Mainly due to lower usage and high inventories, ethanol prices could be 56 cents per gallon lower on average from March to December than they otherwise would have been; as a result, ethanol sales fall to US$12.5 billion in 2020, a 46 percent reduction from the US$23 billion that would have been expected absent COVID-19.

Ethanol industry not included in US$19 billion aid package

On April 17, 2020, the US Department of Agriculture (USDA) announced a US$19 billion Coronavirus Food Assistance Program (CFAP). While the package will help the nation’s farmers and ranchers, it does not provide any assistance to the country’s ethanol industry.

While we appreciate that USDA’s new program provides needed assistance to the nation’s farmers and ranchers, it is unfortunate and disappointing that the 350 000 workers supported by America’s ethanol industry were left behind. USDA missed a crucial opportunity to lend a helping hand to an industry that is suffering the worst economic crisis in its history. Roughly half of the ethanol industry is shut down today, as fuel demand has collapsed in response to COVID-19. Corn demand and prices have plummeted as plants across the country are idling. Jobs are being lost, grain markets are being ravaged, rural communities are being destabilized, and the long-term future of homegrown renewable fuels hangs in the balance, remarked Geoff Cooper.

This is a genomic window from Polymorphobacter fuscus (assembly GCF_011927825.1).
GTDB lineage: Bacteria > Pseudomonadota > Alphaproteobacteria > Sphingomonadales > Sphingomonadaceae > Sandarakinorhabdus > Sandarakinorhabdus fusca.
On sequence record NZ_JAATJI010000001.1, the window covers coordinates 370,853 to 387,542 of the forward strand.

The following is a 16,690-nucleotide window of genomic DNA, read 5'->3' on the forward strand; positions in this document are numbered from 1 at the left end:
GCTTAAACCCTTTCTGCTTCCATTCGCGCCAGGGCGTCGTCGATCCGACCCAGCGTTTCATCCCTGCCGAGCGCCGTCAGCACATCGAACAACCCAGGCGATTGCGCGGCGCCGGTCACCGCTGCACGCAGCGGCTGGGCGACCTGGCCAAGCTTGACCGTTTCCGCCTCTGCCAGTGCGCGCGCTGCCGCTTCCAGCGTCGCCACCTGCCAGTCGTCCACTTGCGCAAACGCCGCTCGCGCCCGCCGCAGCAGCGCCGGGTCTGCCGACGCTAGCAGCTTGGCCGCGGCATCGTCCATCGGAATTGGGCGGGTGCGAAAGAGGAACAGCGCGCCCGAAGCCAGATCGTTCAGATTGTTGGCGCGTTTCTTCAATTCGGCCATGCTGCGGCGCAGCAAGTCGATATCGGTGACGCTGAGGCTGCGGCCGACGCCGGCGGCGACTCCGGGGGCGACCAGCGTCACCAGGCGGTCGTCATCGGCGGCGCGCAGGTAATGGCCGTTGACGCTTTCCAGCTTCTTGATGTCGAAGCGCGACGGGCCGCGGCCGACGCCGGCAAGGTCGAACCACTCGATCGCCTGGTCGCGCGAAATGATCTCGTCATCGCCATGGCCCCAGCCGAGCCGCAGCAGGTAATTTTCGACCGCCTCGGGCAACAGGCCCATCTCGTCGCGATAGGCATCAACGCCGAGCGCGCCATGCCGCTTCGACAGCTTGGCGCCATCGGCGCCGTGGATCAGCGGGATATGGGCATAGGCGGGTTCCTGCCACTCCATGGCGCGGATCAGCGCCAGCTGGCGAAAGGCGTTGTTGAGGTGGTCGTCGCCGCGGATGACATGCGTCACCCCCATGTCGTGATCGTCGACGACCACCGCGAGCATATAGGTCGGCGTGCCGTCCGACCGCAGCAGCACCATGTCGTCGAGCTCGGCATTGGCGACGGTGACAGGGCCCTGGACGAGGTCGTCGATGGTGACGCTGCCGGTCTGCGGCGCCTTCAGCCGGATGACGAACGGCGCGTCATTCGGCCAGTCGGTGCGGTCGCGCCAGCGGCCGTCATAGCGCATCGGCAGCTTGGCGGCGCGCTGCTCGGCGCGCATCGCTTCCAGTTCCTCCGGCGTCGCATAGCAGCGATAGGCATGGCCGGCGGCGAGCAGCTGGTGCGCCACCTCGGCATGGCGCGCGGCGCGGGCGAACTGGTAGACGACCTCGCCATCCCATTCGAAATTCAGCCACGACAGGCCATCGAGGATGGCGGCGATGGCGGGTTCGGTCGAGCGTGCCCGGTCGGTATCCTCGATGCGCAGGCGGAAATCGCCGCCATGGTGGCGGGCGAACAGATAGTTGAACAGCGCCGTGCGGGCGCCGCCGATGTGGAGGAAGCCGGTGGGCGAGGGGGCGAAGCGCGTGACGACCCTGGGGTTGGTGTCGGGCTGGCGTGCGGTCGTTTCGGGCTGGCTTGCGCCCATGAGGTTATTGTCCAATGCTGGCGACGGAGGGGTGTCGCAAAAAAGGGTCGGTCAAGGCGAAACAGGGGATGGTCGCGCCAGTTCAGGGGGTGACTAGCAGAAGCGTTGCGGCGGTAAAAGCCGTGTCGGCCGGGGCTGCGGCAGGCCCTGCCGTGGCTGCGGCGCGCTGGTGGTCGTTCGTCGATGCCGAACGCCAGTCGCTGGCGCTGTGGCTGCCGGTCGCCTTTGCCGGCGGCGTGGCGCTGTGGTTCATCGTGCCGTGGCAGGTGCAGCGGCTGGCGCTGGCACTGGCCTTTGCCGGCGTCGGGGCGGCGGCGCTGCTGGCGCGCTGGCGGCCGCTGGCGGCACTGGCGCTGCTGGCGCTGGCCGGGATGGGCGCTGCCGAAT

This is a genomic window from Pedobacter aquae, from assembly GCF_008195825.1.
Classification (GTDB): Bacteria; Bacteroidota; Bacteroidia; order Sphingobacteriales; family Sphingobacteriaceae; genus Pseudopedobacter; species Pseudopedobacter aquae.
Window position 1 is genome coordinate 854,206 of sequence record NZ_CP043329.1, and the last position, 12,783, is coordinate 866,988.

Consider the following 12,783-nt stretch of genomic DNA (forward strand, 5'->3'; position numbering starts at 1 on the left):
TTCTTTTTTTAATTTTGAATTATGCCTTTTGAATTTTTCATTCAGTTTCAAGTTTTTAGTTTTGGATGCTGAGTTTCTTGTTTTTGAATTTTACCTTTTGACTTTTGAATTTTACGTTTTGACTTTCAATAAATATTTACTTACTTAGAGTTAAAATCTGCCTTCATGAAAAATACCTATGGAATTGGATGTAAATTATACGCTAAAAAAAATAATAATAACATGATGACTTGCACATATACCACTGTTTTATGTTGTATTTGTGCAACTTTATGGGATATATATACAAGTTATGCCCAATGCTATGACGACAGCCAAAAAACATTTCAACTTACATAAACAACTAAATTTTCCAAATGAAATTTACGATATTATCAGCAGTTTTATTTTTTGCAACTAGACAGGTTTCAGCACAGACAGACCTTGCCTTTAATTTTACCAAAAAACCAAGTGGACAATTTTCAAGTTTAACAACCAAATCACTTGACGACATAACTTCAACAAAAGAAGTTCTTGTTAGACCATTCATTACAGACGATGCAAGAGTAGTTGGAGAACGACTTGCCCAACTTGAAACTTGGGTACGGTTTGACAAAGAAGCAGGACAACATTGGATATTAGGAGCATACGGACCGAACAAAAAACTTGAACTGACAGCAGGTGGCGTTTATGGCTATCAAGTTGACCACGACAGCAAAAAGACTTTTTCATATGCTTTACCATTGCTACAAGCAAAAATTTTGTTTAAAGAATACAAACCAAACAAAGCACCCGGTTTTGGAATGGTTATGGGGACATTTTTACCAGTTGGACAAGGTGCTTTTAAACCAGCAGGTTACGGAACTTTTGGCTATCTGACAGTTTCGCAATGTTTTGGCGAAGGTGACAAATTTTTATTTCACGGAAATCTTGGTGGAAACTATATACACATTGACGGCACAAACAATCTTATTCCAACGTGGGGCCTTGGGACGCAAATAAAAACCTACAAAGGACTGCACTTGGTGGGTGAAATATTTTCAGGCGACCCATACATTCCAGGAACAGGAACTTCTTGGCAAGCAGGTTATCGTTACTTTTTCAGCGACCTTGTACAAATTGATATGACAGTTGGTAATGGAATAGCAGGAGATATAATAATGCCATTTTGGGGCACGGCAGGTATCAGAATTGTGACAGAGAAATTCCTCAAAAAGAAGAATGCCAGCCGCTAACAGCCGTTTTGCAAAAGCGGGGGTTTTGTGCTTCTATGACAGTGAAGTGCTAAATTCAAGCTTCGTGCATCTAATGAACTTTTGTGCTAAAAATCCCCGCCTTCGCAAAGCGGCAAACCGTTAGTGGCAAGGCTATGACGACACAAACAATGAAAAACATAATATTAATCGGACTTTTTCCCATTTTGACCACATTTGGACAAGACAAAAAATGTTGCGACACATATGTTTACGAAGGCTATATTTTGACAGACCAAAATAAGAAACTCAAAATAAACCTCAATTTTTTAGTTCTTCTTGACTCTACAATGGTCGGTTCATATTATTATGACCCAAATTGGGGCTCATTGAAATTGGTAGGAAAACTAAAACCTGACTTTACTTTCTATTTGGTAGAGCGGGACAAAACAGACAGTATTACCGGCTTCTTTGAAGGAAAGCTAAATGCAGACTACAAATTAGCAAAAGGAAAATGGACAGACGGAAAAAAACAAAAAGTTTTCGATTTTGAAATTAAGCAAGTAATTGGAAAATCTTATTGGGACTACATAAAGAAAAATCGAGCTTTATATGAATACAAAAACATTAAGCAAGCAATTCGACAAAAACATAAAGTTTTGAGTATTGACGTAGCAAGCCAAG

He added that even in the face of tremendous adversity, ethanol producers have stepped forward to help in the battle against coronavirus by ramping up production of high-purity alcohol for hand sanitizer and continuing to supply animal feed and captured carbon dioxide to the food supply chain.

Southwest Iowa Renewable Energy (SIRE) has repurposed part of its production at its ethanol facility in Council Bluffs, Iowa to produce hand sanitizer. – “SIREtizer” a self-branded hand sanitizer that is being produced and bottled onsite. From there, it makes its way across southwestern Iowa and eventually throughout the state and the Midwest (photo courtesy RFA).

In its annual economic impact analysis for 2019, ABF Economics found that the ethanol industry contributed US$43 billion to the nation’s GDP and supported nearly 350 000 jobs in 2019.  But based on today’s RFA analysis, it is expected that the industry’s contribution to GDP could shrink to US$30 billion in 2020, nearly one-third less than last year.

Furthermore, if the scenario in the RFA analysis plays out, the industry would support nearly 280 000 jobs across all sectors in 2020, a reduction of about one-fifth from 2019.

On the heels of last week’s agriculture relief package that excluded any assistance for ethanol, we urge the administration and Congress to take immediate action to help the renewable fuels sector survive. We simply cannot afford to lose an industry that has become part of the fabric of rural America, said Geoff Cooper.